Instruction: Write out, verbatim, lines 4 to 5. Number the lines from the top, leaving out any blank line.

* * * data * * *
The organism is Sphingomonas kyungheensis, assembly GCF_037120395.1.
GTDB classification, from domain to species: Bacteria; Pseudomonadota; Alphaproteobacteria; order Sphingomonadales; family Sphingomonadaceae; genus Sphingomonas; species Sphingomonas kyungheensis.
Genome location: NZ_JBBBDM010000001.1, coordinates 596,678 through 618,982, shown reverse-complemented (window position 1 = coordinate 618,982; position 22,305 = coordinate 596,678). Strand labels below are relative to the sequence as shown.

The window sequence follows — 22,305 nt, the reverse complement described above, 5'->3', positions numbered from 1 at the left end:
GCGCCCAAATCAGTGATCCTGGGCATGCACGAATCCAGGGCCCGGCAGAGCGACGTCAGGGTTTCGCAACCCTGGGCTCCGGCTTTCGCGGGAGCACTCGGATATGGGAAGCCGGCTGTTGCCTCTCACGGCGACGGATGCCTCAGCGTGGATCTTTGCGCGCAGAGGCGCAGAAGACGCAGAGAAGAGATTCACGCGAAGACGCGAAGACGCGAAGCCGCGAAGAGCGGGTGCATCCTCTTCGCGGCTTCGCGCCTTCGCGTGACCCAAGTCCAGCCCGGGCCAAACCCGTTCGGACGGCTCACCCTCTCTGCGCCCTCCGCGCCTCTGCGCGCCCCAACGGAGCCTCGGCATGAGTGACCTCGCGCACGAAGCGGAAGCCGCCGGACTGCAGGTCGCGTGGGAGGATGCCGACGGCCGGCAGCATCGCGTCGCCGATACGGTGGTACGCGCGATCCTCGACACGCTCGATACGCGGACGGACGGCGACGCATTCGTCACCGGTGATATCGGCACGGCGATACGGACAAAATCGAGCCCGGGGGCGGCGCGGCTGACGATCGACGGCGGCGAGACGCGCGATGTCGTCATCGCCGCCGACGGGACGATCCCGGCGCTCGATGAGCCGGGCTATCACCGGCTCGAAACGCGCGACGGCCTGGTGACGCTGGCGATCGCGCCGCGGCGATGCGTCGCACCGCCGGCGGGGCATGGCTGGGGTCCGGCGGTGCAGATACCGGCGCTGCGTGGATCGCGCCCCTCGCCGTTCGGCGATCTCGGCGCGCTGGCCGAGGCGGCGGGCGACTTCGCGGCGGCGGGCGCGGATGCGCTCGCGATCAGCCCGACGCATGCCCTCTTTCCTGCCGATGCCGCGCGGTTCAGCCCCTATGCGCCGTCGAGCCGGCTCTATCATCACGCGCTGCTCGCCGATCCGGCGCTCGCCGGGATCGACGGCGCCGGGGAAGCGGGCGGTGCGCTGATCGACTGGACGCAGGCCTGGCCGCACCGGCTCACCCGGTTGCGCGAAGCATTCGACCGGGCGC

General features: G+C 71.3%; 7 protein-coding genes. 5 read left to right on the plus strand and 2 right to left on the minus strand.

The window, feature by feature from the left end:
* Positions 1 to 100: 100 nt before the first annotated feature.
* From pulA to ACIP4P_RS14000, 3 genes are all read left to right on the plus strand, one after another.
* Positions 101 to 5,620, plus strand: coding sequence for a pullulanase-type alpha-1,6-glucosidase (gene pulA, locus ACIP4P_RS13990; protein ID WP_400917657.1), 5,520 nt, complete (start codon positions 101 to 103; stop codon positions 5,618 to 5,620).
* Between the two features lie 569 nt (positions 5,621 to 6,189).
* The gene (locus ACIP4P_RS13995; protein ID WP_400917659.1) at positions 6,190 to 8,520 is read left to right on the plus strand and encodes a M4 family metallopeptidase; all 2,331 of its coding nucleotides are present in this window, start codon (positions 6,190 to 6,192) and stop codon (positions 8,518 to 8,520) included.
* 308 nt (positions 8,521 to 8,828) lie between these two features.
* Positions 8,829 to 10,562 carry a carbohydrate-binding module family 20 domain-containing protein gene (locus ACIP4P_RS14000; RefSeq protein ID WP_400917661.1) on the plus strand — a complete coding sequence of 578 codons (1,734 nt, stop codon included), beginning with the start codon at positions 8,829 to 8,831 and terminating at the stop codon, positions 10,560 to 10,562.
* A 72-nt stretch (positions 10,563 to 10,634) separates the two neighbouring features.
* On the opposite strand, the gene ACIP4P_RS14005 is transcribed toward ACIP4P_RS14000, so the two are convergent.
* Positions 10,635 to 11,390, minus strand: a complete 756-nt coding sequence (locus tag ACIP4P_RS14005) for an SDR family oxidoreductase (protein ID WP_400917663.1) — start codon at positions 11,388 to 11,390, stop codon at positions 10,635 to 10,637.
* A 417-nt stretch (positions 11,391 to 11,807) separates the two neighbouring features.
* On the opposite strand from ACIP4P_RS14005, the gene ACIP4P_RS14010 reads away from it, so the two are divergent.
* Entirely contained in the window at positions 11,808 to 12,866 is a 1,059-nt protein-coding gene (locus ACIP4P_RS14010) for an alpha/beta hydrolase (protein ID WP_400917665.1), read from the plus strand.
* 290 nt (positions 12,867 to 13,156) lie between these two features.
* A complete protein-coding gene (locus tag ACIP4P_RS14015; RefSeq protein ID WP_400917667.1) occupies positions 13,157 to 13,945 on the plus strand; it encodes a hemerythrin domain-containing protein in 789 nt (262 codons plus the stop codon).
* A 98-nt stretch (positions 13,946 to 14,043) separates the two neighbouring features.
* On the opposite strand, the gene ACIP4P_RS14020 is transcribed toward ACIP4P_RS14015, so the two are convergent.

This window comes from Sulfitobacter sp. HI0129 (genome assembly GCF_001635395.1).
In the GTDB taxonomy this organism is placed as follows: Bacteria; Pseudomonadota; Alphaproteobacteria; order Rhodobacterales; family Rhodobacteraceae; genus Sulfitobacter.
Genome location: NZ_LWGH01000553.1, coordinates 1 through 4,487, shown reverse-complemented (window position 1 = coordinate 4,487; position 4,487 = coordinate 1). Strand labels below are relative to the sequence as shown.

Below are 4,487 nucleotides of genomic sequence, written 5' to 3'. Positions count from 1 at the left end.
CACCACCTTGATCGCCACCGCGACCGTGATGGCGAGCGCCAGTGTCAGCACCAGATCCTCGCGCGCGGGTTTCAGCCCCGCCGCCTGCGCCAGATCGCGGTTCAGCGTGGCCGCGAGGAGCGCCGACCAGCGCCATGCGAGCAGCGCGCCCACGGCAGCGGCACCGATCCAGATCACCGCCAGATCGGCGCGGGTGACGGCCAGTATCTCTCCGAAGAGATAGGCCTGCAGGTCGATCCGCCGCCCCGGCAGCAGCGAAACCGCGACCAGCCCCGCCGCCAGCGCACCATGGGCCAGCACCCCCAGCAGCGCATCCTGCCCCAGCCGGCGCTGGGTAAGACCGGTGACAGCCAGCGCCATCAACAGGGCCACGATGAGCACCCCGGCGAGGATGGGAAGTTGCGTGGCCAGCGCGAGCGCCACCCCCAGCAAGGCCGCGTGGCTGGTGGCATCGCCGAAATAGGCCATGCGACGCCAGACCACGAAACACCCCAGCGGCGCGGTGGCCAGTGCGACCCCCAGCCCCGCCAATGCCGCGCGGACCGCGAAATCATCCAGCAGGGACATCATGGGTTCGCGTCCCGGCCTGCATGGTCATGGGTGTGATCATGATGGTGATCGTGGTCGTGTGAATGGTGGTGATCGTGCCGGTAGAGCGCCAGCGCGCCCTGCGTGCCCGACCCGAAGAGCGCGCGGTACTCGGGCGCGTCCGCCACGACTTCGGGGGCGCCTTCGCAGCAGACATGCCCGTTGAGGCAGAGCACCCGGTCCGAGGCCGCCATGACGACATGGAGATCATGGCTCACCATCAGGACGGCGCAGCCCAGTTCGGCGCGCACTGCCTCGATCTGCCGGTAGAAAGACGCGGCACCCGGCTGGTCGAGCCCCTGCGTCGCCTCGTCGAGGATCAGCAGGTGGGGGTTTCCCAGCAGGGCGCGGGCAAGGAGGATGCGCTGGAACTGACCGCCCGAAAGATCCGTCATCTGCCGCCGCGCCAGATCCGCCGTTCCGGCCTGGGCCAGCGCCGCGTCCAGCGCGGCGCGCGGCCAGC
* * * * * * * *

The window sequence follows — 22,305 nt, the reverse complement described above, 5'->3', positions numbered from 1 at the left end:
GCGCCCAAATCAGTGATCCTGGGCATGCACGAATCCAGGGCCCGGCAGAGCGACGTCAGGGTTTCGCAACCCTGGGCTCCGGCTTTCGCGGGAGCACTCGGATATGGGAAGCCGGCTGTTGCCTCTCACGGCGACGGATGCCTCAGCGTGGATCTTTGCGCGCAGAGGCGCAGAAGACGCAGAGAAGAGATTCACGCGAAGACGCGAAGACGCGAAGCCGCGAAGAGCGGGTGCATCCTCTTCGCGGCTTCGCGCCTTCGCGTGACCCAAGTCCAGCCCGGGCCAAACCCGTTCGGACGGCTCACCCTCTCTGCGCCCTCCGCGCCTCTGCGCGCCCCAACGGAGCCTCGGCATGAGTGACCTCGCGCACGAAGCGGAAGCCGCCGGACTGCAGGTCGCGTGGGAGGATGCCGACGGCCGGCAGCATCGCGTCGCCGATACGGTGGTACGCGCGATCCTCGACACGCTCGATACGCGGACGGACGGCGACGCATTCGTCACCGGTGATATCGGCACGGCGATACGGACAAAATCGAGCCCGGGGGCGGCGCGGCTGACGATCGACGGCGGCGAGACGCGCGATGTCGTCATCGCCGCCGACGGGACGATCCCGGCGCTCGATGAGCCGGGCTATCACCGGCTCGAAACGCGCGACGGCCTGGTGACGCTGGCGATCGCGCCGCGGCGATGCGTCGCACCGCCGGCGGGGCATGGCTGGGGTCCGGCGGTGCAGATACCGGCGCTGCGTGGATCGCGCCCCTCGCCGTTCGGCGATCTCGGCGCGCTGGCCGAGGCGGCGGGCGACTTCGCGGCGGCGGGCGCGGATGCGCTCGCGATCAGCCCGACGCATGCCCTCTTTCCTGCCGATGCCGCGCGGTTCAGCCCCTATGCGCCGTCGAGCCGGCTCTATCATCACGCGCTGCTCGCCGATCCGGCGCTCGCCGGGATCGACGGCGCCGGGGAAGCGGGCGGTGCGCTGATCGACTGGACGCAGGCCTGGCCGCACCGGCTCACCCGGTTGCGCGAAGCATTCGACCGGGCGC